A scuffling came from above his head and he strained back to find Sam shuffling toward him. Boromir cursed lightly. It seems that even the little folk were near as surefooted as that dratted elf who had skimmed easily across the frozen surface of the mountain stream after them.
"There now, Boromir, sir," the hobbit said, sliding and catching himself with a jerk, "That was a nasty spill you took, sir, and no mistake."
"I am quite all right, Master Gamgee," Boromir mumbled and laughed stiffly, his eyes more on those of the company watching him than on the hobbit.
"Are you sure you've not broke something, sir?"
"No, only my pride, Sam." He waved away the hobbit's proffered hand and renewed his efforts to gain his feet. Twisting his shoulders away, he attempted to rock off the apex of his shield.
"Well, that's a relief, sir. But, I shouldn’t worry about that."
When his efforts merely thrust him into the hobbit's knee, Sam dropped to the ice. "Here, now, Boromir, sir, let me help you with that."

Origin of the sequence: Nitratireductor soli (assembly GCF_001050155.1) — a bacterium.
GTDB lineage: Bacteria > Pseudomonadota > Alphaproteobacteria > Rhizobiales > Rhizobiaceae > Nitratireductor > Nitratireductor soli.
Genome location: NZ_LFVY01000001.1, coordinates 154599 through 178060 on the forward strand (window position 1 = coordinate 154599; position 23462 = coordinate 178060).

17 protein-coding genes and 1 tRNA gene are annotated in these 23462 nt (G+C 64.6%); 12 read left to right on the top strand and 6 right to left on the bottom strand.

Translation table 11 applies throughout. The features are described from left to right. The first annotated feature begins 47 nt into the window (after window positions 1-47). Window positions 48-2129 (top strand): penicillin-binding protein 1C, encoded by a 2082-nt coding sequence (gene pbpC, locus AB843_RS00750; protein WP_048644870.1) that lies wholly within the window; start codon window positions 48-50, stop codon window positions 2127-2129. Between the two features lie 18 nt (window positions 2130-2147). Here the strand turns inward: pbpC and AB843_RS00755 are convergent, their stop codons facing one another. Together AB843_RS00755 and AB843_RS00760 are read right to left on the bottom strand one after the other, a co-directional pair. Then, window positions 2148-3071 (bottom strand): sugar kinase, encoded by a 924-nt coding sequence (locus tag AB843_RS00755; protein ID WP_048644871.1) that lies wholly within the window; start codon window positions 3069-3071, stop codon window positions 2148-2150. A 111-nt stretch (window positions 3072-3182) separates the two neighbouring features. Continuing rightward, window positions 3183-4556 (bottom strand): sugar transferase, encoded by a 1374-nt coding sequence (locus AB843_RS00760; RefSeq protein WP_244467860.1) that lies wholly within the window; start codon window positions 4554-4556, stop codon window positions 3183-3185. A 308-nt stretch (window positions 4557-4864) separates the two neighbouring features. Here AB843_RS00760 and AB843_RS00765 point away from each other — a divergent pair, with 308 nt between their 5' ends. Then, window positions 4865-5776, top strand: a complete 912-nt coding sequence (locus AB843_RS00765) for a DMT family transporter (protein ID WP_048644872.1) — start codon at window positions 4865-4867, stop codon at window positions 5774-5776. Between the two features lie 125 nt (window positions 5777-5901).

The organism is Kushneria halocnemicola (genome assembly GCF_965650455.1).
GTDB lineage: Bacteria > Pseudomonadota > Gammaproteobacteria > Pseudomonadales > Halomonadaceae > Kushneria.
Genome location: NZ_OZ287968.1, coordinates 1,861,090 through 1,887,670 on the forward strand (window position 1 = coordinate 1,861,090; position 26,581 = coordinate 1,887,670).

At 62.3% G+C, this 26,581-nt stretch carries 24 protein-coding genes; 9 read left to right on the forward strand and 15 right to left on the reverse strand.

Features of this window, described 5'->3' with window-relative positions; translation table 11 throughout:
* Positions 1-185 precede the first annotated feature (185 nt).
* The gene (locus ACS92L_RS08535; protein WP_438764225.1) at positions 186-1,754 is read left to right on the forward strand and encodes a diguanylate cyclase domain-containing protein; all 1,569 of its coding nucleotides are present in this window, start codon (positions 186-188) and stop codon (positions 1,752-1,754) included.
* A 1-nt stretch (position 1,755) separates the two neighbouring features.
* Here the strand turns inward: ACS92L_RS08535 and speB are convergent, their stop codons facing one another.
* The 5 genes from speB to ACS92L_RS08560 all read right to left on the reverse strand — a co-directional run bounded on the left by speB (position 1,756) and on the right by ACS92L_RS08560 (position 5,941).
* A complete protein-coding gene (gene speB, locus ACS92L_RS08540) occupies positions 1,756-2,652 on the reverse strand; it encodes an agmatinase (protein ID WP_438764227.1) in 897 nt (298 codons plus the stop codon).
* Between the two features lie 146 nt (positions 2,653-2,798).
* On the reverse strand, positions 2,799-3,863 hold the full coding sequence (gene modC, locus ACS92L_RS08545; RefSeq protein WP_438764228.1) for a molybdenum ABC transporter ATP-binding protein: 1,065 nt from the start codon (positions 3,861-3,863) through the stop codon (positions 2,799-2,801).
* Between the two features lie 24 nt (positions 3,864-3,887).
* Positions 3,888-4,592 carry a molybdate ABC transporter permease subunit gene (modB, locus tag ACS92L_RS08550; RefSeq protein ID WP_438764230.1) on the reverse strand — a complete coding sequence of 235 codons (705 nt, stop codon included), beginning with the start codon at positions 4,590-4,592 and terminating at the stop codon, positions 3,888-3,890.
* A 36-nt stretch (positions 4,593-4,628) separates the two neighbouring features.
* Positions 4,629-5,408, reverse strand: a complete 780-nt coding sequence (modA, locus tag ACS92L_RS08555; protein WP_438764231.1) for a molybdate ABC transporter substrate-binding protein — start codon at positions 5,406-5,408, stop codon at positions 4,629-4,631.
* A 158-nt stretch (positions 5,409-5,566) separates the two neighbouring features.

"Really, Sam, I can manage, I'm quite unhurt."
But, the hobbit ignored his protests and hauled the man's arm across his chest by the elbow.
"That was a mighty crack when you fell," Sam continued, oblivious to his companion's discomfiture. "I thought for sure you'd not come away with all your limbs sound. A fright that would have been, hurt out here in the wilderness like that."
Boromir could not have agreed more heartily, his knee slipping along the ice.
"Here, sir, just get your elbow under you there, that's it."
Between dint of pulling and pushing, Boromir crept to his hands and knees. After Sam rose, he cautiously lifted himself to his feet and promptly slid into the hobbit. Small but sturdy arms grabbed the man about his waist.
"Careful there, Boromir, sir! That snow don't cover not but the slickest ice I've seen since Sandyman's mill pond froze over." The hobbit set himself to brushing away the clumps of snow clinging to the man's clothing and gear.
To Boromir's relief, assured of his well-being, the company had turned their amused faces away from the sight and had set upon the path again, the hobbits clinging to each other and outcrops of rock to steady themselves.